The Court’s Presumption
I would hope that we could all agree that the events that Bob Kerr describes are a travesty in their own right, although certainly accentuated by the fact that their victim is a veteran:
Barone is a neighbor and friend and has testified in court on [Paul] Kelly’s behalf. He remembers when Pocahontas Cooley, Kelly’s former girlfriend, showed up shortly before Kelly left for pre-deployment training in September 2007. She’s still there, claiming to be Kelly’s common-law wife. She got a restraining order against him, saying he was bothering her when he visited his cabin.
“I think I would know if I was married or not,” says Kelly.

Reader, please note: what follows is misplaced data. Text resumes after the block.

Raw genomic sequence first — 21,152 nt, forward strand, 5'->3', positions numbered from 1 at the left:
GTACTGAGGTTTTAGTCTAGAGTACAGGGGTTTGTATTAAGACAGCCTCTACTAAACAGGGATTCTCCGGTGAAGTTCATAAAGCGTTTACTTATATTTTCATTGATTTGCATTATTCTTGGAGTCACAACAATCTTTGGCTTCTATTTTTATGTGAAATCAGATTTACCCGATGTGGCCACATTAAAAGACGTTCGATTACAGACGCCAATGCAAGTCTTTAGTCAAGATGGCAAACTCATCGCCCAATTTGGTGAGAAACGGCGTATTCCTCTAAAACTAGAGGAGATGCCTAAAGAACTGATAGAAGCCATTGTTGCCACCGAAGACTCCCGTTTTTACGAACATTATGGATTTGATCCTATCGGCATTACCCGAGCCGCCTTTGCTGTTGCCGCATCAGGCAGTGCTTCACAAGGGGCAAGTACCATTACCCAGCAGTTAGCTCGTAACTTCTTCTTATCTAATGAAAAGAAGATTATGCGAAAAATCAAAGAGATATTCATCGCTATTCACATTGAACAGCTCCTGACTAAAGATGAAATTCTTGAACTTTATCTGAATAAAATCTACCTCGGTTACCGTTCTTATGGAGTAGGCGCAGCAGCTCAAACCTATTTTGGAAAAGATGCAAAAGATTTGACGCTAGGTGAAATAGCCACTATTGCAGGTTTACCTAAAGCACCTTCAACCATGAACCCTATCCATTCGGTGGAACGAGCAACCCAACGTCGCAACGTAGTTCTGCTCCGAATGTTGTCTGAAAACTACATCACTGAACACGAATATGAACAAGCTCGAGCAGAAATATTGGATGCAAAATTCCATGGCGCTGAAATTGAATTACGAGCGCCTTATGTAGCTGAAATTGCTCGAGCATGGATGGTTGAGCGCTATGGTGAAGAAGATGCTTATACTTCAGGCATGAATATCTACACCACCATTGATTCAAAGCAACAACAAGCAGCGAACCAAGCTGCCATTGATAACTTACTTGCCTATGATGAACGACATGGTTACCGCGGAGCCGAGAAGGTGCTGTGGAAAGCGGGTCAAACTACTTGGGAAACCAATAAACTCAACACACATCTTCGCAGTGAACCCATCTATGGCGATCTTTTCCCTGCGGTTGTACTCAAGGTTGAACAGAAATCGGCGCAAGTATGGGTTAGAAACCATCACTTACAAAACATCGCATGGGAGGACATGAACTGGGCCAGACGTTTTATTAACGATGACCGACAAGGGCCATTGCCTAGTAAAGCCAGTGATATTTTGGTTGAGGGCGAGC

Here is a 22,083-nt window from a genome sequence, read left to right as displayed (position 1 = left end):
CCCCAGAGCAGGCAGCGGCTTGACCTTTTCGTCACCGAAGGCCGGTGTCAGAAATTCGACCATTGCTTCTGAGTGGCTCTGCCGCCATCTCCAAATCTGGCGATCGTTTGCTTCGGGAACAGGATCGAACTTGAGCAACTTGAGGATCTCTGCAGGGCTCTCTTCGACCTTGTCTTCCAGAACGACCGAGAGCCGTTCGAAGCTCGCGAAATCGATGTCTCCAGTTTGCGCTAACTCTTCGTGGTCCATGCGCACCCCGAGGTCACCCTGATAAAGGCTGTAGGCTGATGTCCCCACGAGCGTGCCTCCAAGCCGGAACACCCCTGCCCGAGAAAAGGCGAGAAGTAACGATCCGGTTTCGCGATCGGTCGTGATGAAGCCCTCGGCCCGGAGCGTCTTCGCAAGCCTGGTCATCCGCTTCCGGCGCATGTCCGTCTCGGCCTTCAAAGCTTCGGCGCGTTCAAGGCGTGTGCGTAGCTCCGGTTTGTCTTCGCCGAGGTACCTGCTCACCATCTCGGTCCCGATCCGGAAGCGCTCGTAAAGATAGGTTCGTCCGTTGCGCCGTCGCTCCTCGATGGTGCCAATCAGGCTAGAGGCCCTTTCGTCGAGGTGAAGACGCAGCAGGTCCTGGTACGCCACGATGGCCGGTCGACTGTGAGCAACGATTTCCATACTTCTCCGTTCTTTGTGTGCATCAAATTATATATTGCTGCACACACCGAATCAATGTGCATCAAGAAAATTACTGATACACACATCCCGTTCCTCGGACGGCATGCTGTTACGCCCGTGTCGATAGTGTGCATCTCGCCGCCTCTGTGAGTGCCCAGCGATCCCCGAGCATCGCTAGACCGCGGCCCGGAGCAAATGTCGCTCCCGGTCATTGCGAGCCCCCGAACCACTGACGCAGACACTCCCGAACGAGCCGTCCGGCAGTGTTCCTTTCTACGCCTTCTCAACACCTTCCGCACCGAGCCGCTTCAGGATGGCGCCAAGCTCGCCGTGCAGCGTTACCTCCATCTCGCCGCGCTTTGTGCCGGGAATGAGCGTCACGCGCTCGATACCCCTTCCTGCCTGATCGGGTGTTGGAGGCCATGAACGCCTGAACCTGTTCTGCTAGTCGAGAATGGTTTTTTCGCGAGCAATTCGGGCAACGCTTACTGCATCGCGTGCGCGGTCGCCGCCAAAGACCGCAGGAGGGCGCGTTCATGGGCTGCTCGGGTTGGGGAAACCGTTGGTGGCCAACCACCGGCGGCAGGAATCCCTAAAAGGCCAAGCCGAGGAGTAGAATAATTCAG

That seems reasonable, since common-law marriage requires the man and woman to intend to be married and hold themselves out to the public as married. Kelly says the only relationship he had with Cooley was boyfriend-girlfriend, and that relationship ended in 2004.
Kelly admits he made a mistake when Cooley came to his door just before his deployment and he allowed her to stay in his cabin temporarily because she said she had nowhere else to go.
“I was trying to help her out,” he says.
This is nuts. A man is kept out of his home for seven months after returning from nine months of serving his country. There is no way to justify it and no way to justify the length of time it is taking to resolve it.
Not knowing all of the specifics, I can’t say for sure, but this certainly sounds related to the many complaints that I’ve heard of the bias in court on behalf of the female in a relationship. Whatever the case, it shouldn’t be this difficult to resolve.
As Kerr says, Kelly’s still paying the taxes on the property.